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Bridge Monitoring in Japan

Civil Engineering Applications

  1. Masato Abe1,
  2. Yozo Fujino2

Published Online: 15 SEP 2009

DOI: 10.1002/9780470061626.shm164

Encyclopedia of Structural Health Monitoring

Encyclopedia of Structural Health Monitoring

How to Cite

Abe, M. and Fujino, Y. 2009. Bridge Monitoring in Japan. Encyclopedia of Structural Health Monitoring. .

Author Information

  1. 1

    BMC Corporation, Mihama-Ku, Chiba, Japan

  2. 2

    University of Tokyo, Department of Civil Engineering, Tokyo, Japan

Publication History

  1. Published Online: 15 SEP 2009


The development of health monitoring of bridges in Japan is reviewed from geographical and socioeconomical background to specific applications. The backgrounds are categorized as (i) environment and natural disasters, (ii) stock management, and (iii) risk and safety. In other words, severe environment, limited resource for maintenance, and increased requirement for safety are the key factors for development of structural health monitoring.

To understand the environment and natural disasters, environment and loading have been monitored at various bridges for decades. Although these measurements were intended to measure loading and not necessarily to measure structural condition, analyses indicate usefulness of these measurements for evaluation of structural integrity.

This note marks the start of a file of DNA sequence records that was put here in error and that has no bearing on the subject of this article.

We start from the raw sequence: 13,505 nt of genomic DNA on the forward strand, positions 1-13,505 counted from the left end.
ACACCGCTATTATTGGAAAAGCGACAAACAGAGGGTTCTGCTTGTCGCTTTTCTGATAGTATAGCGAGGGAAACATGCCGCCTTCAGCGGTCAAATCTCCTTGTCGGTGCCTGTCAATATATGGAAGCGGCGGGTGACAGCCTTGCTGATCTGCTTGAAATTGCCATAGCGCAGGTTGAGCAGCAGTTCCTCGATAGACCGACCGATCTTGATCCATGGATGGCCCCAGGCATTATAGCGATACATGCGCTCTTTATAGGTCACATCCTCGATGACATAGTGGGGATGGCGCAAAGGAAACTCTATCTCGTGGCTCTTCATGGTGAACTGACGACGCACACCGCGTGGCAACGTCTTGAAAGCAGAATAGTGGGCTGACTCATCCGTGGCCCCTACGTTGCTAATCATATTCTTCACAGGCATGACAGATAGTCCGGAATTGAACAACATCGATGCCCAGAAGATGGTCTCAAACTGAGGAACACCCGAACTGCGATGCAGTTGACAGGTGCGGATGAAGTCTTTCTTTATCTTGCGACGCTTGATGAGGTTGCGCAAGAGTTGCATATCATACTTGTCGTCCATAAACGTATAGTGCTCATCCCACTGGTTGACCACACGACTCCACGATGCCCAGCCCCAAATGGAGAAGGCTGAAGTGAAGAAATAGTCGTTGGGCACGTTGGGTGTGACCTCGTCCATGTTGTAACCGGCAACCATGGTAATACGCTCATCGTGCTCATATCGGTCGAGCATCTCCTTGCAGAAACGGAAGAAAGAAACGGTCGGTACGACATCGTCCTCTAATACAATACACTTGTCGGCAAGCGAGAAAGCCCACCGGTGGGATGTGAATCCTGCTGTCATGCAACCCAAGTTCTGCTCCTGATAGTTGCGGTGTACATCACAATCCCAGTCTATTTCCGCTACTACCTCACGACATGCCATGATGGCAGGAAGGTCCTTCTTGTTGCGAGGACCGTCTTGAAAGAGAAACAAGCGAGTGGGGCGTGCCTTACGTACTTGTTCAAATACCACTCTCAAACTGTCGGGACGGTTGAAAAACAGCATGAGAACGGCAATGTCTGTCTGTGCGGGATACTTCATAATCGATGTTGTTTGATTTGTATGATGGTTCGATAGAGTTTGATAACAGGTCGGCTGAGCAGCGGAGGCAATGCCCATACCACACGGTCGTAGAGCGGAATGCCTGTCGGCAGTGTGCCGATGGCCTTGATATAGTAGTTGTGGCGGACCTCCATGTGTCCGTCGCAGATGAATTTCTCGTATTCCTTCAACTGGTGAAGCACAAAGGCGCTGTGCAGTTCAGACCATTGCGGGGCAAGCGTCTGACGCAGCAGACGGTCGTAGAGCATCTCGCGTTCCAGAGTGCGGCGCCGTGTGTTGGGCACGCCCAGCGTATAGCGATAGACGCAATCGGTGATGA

For improvement of stock management, monitoring technologies for common workhorse bridges, preventive maintenance, and improvement in routine inspection are being developed and applied.

For improved safety, several monitoring technologies for risk and vulnerability have been developed and implemented, especially for railway bridges. When a threatening failure mode can be identified, a specific monitoring device is selected for risk management. Also, vulnerability monitoring to evaluate integrity of structures is introduced. This technique can be used to compare relative safety, and prioritize the action for improvement. Structural health monitoring technologies in this domain can be categorized into (i) microscopic monitoring, where damage detection and localization are the main interests; and (ii) macroscopic monitoring, where holistic structural integrity and its comparison are the main focus. The former is the conventional mainstream of structural health monitoring and is advancing steadily, whereas the latter is recently attracting interest, especially from the practical point of view to connect health monitoring and existing inspection methodology.


  • bridge monitoring;
  • environment;
  • stock management;
  • risk;
  • vulnerability